Having posted earlier on the way agenda setting and priming have functioned in the US Presidential Primaries, I thought it useful to take a look at how social media affects this process, focusing on the impact of owned media. My interest in this was also stimulated by listening to a number of podcasts and having read articles that seemed bemused about why the largely negative press coverage of Donald Trump has not affected his success.
By making some issues more salient in people’s mind (agenda setting), mass media can also shape the considerations that people take into account when making judgments about political candidates or issues (priming).
– Framing, Agenda Setting, and Priming: The Evolution of Three Media Effects Models / Dietram A. Scheufele & David Tewksbury
In a traditional model involving agenda setting / priming, the media’s impact extends through the entire lifecycle of the process. Not only does the media’s content set the agenda in the public’s mind, it exerts an ongoing priming influence. This is due to the fact that the “mainstream” media used to be a primary source of content about the issue. As I’ve touched upon previously, the media played an important role in the agenda setting process that made Trump a viable candidate.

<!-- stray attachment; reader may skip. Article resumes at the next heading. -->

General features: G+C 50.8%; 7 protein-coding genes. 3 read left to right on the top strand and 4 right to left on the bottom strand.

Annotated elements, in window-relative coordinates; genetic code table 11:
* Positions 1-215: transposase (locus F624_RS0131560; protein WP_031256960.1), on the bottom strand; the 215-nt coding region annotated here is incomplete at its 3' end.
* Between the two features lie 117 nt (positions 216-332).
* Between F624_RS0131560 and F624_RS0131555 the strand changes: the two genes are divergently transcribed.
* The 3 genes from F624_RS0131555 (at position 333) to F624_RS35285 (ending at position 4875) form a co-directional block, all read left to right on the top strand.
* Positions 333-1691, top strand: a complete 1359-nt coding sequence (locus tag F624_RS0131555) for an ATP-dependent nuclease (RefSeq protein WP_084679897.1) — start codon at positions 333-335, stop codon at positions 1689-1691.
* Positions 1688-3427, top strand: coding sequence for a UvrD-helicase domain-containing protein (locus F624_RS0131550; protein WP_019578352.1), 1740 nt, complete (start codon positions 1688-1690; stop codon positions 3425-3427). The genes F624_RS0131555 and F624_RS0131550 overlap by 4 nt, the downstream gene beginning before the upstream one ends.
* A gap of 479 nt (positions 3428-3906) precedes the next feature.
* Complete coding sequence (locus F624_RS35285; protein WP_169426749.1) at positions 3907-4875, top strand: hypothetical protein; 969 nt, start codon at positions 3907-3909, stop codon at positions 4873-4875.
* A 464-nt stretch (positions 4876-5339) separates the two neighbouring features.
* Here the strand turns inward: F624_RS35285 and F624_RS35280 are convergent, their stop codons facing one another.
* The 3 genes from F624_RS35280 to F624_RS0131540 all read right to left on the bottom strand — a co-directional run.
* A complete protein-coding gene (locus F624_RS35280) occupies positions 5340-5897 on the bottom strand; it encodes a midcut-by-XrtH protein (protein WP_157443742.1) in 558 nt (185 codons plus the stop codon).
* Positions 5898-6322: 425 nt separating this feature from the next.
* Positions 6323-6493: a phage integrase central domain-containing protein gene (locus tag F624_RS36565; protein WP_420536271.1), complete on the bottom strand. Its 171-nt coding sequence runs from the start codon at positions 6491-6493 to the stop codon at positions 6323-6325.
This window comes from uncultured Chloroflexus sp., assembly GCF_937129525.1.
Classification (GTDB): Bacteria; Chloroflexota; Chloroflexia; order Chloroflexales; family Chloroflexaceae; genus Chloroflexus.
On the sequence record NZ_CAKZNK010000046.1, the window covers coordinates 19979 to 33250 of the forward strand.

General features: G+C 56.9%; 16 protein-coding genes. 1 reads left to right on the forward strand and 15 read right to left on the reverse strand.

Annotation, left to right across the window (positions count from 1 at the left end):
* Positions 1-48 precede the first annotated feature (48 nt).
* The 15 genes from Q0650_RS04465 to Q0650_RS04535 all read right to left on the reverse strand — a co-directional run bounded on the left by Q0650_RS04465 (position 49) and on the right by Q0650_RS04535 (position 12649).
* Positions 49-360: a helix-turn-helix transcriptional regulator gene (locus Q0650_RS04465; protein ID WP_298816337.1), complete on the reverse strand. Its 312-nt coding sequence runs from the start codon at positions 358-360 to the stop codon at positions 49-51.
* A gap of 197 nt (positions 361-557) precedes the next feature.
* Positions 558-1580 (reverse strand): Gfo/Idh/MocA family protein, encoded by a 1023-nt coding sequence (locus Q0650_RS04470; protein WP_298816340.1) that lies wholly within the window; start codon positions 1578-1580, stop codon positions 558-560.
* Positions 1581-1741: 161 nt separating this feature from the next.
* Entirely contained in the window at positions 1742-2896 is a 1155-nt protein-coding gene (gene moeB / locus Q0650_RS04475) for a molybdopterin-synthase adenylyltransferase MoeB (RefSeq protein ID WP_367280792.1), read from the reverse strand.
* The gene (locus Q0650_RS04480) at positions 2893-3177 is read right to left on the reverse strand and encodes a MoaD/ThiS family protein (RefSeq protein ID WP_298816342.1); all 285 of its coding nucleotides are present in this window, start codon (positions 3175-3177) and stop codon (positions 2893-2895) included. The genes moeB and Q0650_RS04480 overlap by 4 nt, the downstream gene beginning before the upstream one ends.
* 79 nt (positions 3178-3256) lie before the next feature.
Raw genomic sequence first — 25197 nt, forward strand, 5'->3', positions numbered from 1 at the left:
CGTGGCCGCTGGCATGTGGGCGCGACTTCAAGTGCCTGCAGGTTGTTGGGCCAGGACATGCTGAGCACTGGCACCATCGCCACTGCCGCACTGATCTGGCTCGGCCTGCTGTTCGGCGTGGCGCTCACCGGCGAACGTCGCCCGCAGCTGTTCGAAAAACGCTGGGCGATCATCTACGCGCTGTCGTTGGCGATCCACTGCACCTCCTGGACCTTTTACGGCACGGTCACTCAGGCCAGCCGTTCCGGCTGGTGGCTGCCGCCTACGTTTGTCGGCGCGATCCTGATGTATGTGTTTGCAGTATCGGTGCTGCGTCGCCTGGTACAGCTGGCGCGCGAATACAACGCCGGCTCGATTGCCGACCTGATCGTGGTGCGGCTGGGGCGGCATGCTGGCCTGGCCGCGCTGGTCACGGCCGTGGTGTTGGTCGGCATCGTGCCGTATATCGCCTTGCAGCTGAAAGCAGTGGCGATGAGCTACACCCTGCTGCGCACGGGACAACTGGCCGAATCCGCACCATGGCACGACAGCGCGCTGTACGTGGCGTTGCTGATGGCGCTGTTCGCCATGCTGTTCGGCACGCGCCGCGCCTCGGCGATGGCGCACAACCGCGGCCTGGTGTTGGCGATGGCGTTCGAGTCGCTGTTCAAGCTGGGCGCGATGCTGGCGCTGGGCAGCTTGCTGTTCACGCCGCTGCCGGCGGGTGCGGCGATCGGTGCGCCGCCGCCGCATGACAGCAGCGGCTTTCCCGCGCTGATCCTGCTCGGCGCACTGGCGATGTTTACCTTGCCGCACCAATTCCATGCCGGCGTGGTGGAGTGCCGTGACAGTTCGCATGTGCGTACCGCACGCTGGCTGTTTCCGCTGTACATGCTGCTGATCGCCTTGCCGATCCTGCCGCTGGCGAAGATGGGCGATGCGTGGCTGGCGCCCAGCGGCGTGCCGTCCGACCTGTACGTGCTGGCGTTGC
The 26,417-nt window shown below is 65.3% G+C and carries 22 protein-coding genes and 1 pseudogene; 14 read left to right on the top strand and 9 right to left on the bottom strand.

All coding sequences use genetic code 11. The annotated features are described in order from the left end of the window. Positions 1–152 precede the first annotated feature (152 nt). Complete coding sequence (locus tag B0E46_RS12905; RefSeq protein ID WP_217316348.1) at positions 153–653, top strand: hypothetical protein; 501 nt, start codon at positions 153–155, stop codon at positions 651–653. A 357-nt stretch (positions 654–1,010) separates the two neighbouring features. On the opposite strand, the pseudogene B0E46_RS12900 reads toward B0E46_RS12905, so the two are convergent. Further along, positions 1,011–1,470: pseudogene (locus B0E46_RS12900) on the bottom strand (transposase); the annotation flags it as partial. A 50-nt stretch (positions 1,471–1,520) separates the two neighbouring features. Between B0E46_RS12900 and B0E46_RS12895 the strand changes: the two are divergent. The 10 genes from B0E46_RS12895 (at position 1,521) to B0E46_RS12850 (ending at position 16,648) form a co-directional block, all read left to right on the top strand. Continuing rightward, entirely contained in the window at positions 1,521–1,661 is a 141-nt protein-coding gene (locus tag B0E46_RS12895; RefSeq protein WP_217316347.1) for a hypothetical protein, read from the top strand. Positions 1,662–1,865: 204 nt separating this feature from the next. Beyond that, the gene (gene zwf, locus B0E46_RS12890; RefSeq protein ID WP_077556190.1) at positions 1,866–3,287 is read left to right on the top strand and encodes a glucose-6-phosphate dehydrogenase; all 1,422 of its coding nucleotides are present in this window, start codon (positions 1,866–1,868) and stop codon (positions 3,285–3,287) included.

However, the disintermediation effect that social media has had on news means that priming (and possibly agenda setting) now occurs from a wider variety of sources.
In this election cycle, the “traditional entities” – the political parties, the media and the donor class – have been “cut out” as middlemen, said Gibbs. Outsider candidates have been able to “build an audience, deliver a message, and create a platform, all of their own construction.” Candidates can speak directly to voters through social media; Bernie Sanders in particular, despite a lack of media coverage compared to Donald Trump, was able to raise millions, said Gibbs. And although he has made extensive use of media coverage, Trump has circumvented both the Republican Party and the donor class.
Essentially, this means that the media mix available to campaigns has changed dramatically. Most importantly, they can:
- Become their own content creators on social media and push this content to the audience.
- Leverage independent new media entities (especially those that favour the campaign) to push out content.
As a result, the weightage given to the traditional mainstream media is less, while that of the campaign’s owned content has increased. While this process has taken place over a number of years, the gap between the tone of the mainstream media’s campaign of the Trump campaign and the connection that campaign has built with voters is its most dramatic incarnation.
The very simplified diagrams below illustrate the change.